I mean really – how could I be so stupid?
As an entrepreneur and consultant, it’s so easy for me to look at other people’s leadership or business issues and analyze them in 60 seconds. But perhaps I should have taken 60 seconds to analyze my own business issues. Specifically, I should have spent some time analyzing my business risks and planning accordingly. Why? Because I neglected to consider one of the biggest risks to my own business: a computer crash.
Every business has risks. In a recent article in the Central Penn Business Journal (and sister journals in Rochester, NY, and Baltimore, MD), I discussed crisis management and how important it is for every business of every size to spend time planning for things that could hurt business continuity and putting plans in place to minimize the potential damage. (Special thanks to Kevin Oklobzija at BridgeTower Media for contacting me for input).
There are all kinds of business risks.
One of my biggest risks is lost data, which means lost work, which means additional time spent recreating work, and so on. Individuals and businesses risk losing a lot if they don’t plan ahead. You might lose your job. Your warehouse might burn to the ground. Your employees might go on strike. You might experience a data breach or a flood or the death of a key employee or even the CEO. Anything is possible.
Consider a family business, for example. If there is no clear succession plan and the founder and CEO suddenly passes away, the family might find itself in a power struggle to take over the company. While the family is fighting, clients might take their business elsewhere. There might not be a business to lead if the family can’t get it together.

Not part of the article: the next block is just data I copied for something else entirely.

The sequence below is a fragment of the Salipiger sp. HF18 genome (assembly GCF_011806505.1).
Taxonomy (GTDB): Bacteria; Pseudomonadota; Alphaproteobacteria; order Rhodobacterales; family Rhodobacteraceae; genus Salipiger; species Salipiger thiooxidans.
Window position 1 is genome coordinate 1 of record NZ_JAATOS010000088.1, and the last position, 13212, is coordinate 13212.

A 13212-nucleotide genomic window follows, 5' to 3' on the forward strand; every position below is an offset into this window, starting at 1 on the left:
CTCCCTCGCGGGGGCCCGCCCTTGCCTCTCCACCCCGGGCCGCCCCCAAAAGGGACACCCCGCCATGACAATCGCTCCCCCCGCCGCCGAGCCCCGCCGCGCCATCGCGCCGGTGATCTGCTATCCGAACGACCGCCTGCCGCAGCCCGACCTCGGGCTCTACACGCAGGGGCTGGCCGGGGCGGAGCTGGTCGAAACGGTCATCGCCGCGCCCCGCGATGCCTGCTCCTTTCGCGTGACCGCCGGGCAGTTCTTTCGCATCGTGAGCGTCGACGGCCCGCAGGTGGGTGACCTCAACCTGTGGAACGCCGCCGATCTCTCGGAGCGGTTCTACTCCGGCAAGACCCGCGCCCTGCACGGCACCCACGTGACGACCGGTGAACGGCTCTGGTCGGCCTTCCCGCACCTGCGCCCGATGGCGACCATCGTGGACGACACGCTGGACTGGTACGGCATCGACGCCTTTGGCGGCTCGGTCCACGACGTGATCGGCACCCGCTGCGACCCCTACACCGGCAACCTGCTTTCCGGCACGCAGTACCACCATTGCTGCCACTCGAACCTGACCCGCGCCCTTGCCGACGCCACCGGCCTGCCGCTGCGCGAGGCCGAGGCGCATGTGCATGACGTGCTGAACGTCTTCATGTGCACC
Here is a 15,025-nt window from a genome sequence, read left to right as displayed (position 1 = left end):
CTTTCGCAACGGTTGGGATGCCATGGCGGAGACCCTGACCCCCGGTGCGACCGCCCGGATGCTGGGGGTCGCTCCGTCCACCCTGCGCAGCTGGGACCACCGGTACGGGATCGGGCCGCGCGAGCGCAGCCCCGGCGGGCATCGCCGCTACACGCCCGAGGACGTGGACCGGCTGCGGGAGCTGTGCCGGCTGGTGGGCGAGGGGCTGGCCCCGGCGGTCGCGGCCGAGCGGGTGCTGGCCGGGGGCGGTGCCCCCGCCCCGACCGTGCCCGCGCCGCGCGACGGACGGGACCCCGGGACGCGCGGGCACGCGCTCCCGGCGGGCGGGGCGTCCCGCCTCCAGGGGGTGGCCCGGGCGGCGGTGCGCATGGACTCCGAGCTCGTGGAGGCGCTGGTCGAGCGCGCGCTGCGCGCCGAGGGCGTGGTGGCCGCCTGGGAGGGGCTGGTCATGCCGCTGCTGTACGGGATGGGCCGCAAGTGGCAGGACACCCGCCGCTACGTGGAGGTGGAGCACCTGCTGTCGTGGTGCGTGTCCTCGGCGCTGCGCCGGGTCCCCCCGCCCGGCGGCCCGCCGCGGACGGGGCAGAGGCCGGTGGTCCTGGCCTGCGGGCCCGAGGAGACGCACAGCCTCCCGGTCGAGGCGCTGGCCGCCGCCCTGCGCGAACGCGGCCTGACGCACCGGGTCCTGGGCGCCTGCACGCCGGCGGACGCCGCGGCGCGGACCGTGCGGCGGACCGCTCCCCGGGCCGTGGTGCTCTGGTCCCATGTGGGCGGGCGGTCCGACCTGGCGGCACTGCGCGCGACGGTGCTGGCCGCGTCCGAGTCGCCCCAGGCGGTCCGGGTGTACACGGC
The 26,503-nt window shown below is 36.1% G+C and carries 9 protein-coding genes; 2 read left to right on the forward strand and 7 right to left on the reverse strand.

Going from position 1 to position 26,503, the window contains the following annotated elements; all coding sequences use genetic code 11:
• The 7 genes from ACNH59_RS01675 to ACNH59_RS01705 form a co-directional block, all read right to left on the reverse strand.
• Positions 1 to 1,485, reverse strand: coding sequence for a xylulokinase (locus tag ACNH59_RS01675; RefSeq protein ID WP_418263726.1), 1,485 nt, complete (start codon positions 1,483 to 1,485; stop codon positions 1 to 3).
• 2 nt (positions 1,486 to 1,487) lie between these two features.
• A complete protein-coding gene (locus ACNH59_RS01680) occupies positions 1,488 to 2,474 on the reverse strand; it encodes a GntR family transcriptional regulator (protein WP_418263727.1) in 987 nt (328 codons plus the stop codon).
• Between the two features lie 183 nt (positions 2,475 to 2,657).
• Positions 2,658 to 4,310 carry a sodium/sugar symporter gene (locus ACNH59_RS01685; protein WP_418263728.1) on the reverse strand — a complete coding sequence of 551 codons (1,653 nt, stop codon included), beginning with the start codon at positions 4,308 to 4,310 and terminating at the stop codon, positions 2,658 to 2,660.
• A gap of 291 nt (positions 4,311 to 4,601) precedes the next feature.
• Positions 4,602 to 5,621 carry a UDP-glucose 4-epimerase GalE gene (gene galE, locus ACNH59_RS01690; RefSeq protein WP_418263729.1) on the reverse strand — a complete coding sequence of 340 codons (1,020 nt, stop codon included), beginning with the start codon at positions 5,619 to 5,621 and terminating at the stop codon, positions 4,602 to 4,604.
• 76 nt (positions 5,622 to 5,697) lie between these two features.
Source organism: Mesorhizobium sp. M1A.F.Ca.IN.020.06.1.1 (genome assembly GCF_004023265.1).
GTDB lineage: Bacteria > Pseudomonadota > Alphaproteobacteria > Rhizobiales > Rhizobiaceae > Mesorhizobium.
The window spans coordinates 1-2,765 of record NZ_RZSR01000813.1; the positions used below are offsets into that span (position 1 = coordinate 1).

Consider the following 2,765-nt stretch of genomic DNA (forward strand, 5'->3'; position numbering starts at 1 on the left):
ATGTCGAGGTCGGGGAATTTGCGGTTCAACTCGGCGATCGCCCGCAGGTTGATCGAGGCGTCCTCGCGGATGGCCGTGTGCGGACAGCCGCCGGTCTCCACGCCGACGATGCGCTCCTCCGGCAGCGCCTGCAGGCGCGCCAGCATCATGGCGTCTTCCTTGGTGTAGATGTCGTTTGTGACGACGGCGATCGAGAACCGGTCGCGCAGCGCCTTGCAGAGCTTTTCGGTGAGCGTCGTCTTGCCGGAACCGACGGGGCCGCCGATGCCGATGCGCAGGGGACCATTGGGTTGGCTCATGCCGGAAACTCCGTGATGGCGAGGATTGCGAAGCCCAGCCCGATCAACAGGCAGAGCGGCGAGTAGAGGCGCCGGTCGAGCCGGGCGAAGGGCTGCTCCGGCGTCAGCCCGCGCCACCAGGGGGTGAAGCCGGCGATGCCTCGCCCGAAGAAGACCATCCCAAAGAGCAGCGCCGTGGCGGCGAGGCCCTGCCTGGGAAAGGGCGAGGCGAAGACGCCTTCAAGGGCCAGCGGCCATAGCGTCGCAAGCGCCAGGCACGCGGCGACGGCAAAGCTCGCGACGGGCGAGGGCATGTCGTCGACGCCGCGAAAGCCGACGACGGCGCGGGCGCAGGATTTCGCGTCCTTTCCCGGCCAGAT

Or maybe you’re the sole breadwinner for your family. What if you’re in an accident and you’re unable to work? Do you have insurance coverage in place to provide an income stream (albeit reduced) so that you can pay your bills until you’re able to work again?
You can minimize your risks.
It might seem daunting, but it doesn’t have to be. All you need is a day – maybe two. Maybe not even that much! Include a couple of trusted advisers or key leaders. And then:
- Brainstorm all of the potential things, events, circumstances that can harm your business.
- Be sure to identify and place a value on all types of harm – product loss, brand/reputation harm, facility loss, financial loss, lack of business continuity, and so on.
- Rank the list on a sliding scale of things that might be the most harmful to things that would be the least harmful.
- Start developing plans to address each scenario and calculate the amount of loss you can minimize. Modify the plans until you have sufficiently minimized the risk.
- Run test cases and evaluate your response time and outcomes.
It might seem complicated, but it’s necessary if you want to make sure what you have today is there tomorrow. For me? Well, let’s just say I am now living in the clouds…